Hurricanes, cheerleaders & Hollywood lookalikes: PyeongChang weekly roundup
HERO OF THE WEEK
Hero of the week undoubtedly has to go to plucky Austrian snowboarder Markus Schairer, who broke his neck after a horror tumble in the men's cross quarter-finals on Thursday. The 30-year-old was in fourth place in his heat when he tumbled and landed heavily on his head, the impact forcing his goggles to fly off.
my dream did not come true. i don not bring home gold, silver or bronce. instead i'm wearing my own personal medall now. honestly, i had more than one guardian-angle. i broke my neck (5th cervial spine) at one of the worst crashes in my entire live. luckily there are no neurological deficits, so i will be able to walk soon. when such things happen, you really start knowing whats important! thanks for the massive support from my family, friends, the @olympic_team_austria and all the wishes from all around the world!! big applause for my opponents but friends on the podium @pierrevaultier @jarrydhughes @reginoherma3 #badass #olympics #pyongchang2018 #crash #pain #comminghome #snowboardcross #sbx
Despite the awful injury, Schairer astonishingly got up to unflinchingly finish the race. Scans later showed that Schairer had broken the fifth cervical vertebra in his neck, and the snowboarder has now been taken back to Austria for further specialist treatment.
ROMANCE OF THE WEEK
In a week that has included Valentine’s Day, two Russian athletes tied the knot in the face of International Olympic Committee (IOC) bans. Semen Denshchikov wed his sweetheart before jetting off to the PyeongChang Games to compete as an Olympic Athlete from Russia (OAR).
However, while Denshchikov was one of 169 Russians cleared by the IOC to compete at PyeongChang, his new bride, skeleton team member Olga Potylitsina, was denied an invite to the Games from the organization.
Who says romance is dead? We say love conquers all.
WIND OF THE WEEK
A special mention must go to the winds that wreaked havoc at PyeongChang, causing several events to be called off and many athletes to accuse international federations of not giving enough thought to safety issues.
Gusts of up to 40mph forced an evacuation at the Olympic Park after one employee was injured due to treacherous conditions.
The women’s 15km individual biathlon was one to suffer the effects of the hurricane winds, but luckily there were no serious injuries to report. Well, none as bad as Schairer’s broken neck, surely.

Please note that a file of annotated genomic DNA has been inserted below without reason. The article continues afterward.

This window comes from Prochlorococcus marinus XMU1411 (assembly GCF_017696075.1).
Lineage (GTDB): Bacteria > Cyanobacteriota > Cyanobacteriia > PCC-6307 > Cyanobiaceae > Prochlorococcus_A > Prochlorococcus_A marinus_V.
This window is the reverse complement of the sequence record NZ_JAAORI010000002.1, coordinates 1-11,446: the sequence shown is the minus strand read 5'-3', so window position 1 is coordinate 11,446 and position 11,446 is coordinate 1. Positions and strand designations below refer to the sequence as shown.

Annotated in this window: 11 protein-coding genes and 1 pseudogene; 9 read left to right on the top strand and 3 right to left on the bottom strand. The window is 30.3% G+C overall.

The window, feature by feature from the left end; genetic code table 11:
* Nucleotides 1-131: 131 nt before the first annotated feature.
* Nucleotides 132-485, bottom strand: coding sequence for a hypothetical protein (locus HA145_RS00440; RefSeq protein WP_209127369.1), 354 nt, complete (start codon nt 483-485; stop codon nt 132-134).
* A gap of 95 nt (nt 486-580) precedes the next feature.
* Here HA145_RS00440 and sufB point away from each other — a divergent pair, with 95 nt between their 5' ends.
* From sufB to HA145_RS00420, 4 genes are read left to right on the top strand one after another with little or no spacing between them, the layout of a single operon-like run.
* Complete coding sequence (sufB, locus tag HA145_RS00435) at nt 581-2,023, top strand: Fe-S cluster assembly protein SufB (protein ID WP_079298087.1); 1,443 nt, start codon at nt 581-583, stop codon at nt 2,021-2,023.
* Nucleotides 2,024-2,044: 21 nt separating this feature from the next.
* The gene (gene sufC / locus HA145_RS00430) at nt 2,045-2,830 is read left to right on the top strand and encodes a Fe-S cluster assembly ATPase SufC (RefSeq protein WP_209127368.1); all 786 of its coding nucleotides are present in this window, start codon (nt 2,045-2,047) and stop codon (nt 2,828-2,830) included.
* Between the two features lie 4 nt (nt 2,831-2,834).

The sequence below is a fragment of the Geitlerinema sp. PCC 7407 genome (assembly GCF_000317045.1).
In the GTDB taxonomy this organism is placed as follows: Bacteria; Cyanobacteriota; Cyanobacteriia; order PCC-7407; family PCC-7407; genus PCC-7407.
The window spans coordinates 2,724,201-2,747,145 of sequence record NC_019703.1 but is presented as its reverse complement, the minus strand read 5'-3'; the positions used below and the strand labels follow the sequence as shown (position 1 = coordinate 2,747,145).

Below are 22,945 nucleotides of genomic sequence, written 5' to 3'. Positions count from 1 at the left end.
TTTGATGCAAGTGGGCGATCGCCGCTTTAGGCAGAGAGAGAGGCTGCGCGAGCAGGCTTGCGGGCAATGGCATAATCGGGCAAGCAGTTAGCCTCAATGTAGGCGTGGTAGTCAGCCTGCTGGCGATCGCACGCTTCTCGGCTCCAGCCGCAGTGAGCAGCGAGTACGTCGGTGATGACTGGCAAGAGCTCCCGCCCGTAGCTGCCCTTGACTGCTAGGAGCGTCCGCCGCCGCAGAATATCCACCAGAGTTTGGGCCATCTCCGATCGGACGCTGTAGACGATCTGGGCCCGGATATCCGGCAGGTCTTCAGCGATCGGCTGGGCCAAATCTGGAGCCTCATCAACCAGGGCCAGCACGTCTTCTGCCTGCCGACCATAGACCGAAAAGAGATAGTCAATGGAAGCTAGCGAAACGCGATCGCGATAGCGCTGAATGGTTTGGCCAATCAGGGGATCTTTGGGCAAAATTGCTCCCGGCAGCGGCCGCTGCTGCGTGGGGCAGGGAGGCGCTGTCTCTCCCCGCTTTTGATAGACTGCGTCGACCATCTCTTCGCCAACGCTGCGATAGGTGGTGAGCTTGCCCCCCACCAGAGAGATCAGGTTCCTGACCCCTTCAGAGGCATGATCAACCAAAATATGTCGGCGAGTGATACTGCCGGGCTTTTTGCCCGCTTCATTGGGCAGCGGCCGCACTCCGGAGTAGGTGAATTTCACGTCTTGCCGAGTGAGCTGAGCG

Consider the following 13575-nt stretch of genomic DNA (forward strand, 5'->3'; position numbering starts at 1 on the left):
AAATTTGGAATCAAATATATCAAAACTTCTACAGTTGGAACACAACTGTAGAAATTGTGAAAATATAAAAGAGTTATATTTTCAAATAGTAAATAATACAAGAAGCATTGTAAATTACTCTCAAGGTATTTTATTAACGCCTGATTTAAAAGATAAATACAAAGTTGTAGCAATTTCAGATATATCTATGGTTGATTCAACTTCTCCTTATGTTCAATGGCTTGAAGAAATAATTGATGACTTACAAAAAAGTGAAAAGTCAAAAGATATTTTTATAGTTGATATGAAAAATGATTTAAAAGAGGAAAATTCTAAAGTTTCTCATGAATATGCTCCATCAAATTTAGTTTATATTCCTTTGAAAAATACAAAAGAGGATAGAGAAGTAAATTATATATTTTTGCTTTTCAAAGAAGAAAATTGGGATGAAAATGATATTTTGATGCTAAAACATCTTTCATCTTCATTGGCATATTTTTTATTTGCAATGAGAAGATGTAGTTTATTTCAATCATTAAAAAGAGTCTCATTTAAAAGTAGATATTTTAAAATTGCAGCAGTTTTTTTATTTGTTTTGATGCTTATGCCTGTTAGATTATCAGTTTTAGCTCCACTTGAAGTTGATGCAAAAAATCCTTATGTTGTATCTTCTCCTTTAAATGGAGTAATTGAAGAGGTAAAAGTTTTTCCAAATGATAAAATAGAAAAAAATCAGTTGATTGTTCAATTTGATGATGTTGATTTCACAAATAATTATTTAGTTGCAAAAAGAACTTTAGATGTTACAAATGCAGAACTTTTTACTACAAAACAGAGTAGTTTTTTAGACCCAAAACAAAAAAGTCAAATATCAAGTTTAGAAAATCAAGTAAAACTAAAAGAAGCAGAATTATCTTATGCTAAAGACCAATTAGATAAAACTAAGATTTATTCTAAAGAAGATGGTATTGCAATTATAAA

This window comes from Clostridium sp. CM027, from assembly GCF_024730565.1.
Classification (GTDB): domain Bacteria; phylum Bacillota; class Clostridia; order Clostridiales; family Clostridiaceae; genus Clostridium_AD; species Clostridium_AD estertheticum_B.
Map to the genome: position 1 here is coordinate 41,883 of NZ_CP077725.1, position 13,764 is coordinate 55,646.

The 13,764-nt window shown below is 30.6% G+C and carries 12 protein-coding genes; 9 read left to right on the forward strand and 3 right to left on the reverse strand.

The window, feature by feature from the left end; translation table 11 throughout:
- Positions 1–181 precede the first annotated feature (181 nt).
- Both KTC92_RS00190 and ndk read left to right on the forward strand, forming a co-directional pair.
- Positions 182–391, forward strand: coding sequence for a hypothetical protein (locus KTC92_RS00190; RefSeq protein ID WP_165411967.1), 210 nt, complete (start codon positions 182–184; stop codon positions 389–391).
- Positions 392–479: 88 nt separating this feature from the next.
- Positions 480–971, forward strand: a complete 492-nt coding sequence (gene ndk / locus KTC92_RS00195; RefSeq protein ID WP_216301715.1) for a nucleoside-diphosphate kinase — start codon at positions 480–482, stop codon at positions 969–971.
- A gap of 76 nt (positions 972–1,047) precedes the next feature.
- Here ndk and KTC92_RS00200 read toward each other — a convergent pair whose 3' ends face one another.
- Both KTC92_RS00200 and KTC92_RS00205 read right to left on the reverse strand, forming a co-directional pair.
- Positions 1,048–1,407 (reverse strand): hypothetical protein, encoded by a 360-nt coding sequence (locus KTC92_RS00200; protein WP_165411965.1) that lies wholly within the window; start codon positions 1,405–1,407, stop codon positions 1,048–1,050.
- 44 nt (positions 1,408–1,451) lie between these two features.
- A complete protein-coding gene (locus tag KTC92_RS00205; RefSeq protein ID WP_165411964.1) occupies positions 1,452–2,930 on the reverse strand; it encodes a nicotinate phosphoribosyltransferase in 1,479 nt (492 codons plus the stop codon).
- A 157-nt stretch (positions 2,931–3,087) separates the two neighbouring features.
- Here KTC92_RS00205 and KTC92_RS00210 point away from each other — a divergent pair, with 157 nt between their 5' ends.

LOOKALIKE OF THE WEEK
Eye-pleasing Russian curler Anastasia Bryzgalova was one athlete to hit the headlines when Olympic observers noted she bears a resemblance to Hollywood star Angelina Jolie.
Bryzgalova captured attention by winning curling bronze in the mixed doubles, prompting comments to flood in on social media comparing the 25-year-old to Oscar-winner Jolie.
‘It won't help me win medals’ – Russian curling star Bryzgalova on comparisons to Angelina Jolie https://t.co/dZdbFmmRa9— RT Sport (@RTSportNews) February 14, 2018
The St. Petersburg native had a more level-headed approach to her newfound doppelganger tag. “It won’t help me win medals,” she answered conservatively.
Admirers of bronze-winner Bryzgalova will be heartbroken to note that her PyeongChang podium finish was achieved with her curling partner and husband Alexander Krushelnitsky.
STAR OF THE WEEK
Last but by no means least, the North Korean cheerleaders must get a mention for their efforts this week.
Although not competing for honors at PyeongChang, the 229-strong cheerleading team would probably be handed the gold medal for enthusiasm. Their energetic and mesmerizing synchronized performance wowed fans around the world.
Dressed in matching red tracksuits, the group sings and cheers in unison, competing with the athletes for the audience’s attention, with moves from the brilliant to the bizarre, such as holding a mask depicting a man’s face as they sing North Korean pop song ‘Whistle.’
The North Korean cheer squad were reportedly selected from the most elite families in the country, and most of the cheerleaders are performing arts students. The most famous alumnus of the squad is the first lady of North Korea, Ri Sol-ju.
Even more impressive was their fervent support for the unified Korea women’s hockey team, despite them being annihilated 8-0 by the Swiss.
For that, if nothing else, they deserve our stars of the week award.